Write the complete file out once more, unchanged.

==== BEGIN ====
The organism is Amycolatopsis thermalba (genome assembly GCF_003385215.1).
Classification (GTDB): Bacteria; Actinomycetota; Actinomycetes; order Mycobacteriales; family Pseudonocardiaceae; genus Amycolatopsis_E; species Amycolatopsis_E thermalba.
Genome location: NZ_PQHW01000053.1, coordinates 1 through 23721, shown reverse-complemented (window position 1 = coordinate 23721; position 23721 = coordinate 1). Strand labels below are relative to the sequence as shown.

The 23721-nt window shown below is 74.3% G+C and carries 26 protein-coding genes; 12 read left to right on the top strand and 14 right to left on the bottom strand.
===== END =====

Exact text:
The organism is Amycolatopsis thermalba (genome assembly GCF_003385215.1).
Classification (GTDB): Bacteria; Actinomycetota; Actinomycetes; order Mycobacteriales; family Pseudonocardiaceae; genus Amycolatopsis_E; species Amycolatopsis_E thermalba.
Genome location: NZ_PQHW01000053.1, coordinates 1 through 23721, shown reverse-complemented (window position 1 = coordinate 23721; position 23721 = coordinate 1). Strand labels below are relative to the sequence as shown.

The 23721-nt window shown below is 74.3% G+C and carries 26 protein-coding genes; 12 read left to right on the top strand and 14 right to left on the bottom strand.